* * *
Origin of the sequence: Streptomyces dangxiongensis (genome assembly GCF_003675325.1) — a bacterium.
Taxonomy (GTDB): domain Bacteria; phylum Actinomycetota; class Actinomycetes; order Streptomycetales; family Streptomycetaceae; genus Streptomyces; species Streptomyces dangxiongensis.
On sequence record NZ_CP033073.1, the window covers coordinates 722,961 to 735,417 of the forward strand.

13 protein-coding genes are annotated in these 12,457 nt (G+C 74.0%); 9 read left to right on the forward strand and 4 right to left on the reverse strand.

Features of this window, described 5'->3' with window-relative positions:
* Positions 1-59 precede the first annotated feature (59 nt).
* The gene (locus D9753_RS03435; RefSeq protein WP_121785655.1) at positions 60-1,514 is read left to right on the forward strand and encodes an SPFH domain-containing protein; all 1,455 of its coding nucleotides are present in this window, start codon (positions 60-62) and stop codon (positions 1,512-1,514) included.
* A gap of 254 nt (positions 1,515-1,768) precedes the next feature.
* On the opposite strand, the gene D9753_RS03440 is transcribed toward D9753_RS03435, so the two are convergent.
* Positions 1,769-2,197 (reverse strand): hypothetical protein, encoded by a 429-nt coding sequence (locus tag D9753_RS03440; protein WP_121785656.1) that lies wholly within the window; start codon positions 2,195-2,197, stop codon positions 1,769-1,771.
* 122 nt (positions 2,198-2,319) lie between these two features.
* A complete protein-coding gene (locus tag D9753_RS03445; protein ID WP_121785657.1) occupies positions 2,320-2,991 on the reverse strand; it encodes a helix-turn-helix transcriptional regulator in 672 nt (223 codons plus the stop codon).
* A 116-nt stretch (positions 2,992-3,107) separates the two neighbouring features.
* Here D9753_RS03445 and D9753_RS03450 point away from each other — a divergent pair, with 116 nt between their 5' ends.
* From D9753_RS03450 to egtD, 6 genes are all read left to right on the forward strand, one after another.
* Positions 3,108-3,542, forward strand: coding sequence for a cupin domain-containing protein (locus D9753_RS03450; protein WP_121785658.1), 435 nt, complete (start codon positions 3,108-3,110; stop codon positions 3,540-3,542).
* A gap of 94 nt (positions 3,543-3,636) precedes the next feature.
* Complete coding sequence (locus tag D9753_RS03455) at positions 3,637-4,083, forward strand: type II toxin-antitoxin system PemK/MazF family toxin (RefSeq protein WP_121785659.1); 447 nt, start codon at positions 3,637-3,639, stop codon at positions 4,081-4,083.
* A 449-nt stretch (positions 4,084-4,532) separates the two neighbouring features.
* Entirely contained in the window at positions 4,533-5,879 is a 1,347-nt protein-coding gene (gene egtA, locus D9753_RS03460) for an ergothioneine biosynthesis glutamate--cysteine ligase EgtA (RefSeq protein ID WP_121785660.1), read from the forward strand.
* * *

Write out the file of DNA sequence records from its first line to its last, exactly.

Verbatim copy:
Origin of the sequence: Streptomyces dangxiongensis (genome assembly GCF_003675325.1) — a bacterium.
Taxonomy (GTDB): domain Bacteria; phylum Actinomycetota; class Actinomycetes; order Streptomycetales; family Streptomycetaceae; genus Streptomyces; species Streptomyces dangxiongensis.
On sequence record NZ_CP033073.1, the window covers coordinates 722,961 to 735,417 of the forward strand.

13 protein-coding genes are annotated in these 12,457 nt (G+C 74.0%); 9 read left to right on the forward strand and 4 right to left on the reverse strand.

Features of this window, described 5'->3' with window-relative positions:
* Positions 1-59 precede the first annotated feature (59 nt).
* The gene (locus D9753_RS03435; RefSeq protein WP_121785655.1) at positions 60-1,514 is read left to right on the forward strand and encodes an SPFH domain-containing protein; all 1,455 of its coding nucleotides are present in this window, start codon (positions 60-62) and stop codon (positions 1,512-1,514) included.
* A gap of 254 nt (positions 1,515-1,768) precedes the next feature.
* On the opposite strand, the gene D9753_RS03440 is transcribed toward D9753_RS03435, so the two are convergent.
* Positions 1,769-2,197 (reverse strand): hypothetical protein, encoded by a 429-nt coding sequence (locus tag D9753_RS03440; protein WP_121785656.1) that lies wholly within the window; start codon positions 2,195-2,197, stop codon positions 1,769-1,771.
* 122 nt (positions 2,198-2,319) lie between these two features.
* A complete protein-coding gene (locus tag D9753_RS03445; protein ID WP_121785657.1) occupies positions 2,320-2,991 on the reverse strand; it encodes a helix-turn-helix transcriptional regulator in 672 nt (223 codons plus the stop codon).
* A 116-nt stretch (positions 2,992-3,107) separates the two neighbouring features.
* Here D9753_RS03445 and D9753_RS03450 point away from each other — a divergent pair, with 116 nt between their 5' ends.
* From D9753_RS03450 to egtD, 6 genes are all read left to right on the forward strand, one after another.
* Positions 3,108-3,542, forward strand: coding sequence for a cupin domain-containing protein (locus D9753_RS03450; protein WP_121785658.1), 435 nt, complete (start codon positions 3,108-3,110; stop codon positions 3,540-3,542).
* A gap of 94 nt (positions 3,543-3,636) precedes the next feature.
* Complete coding sequence (locus tag D9753_RS03455) at positions 3,637-4,083, forward strand: type II toxin-antitoxin system PemK/MazF family toxin (RefSeq protein WP_121785659.1); 447 nt, start codon at positions 3,637-3,639, stop codon at positions 4,081-4,083.
* A 449-nt stretch (positions 4,084-4,532) separates the two neighbouring features.
* Entirely contained in the window at positions 4,533-5,879 is a 1,347-nt protein-coding gene (gene egtA, locus D9753_RS03460) for an ergothioneine biosynthesis glutamate--cysteine ligase EgtA (RefSeq protein ID WP_121785660.1), read from the forward strand.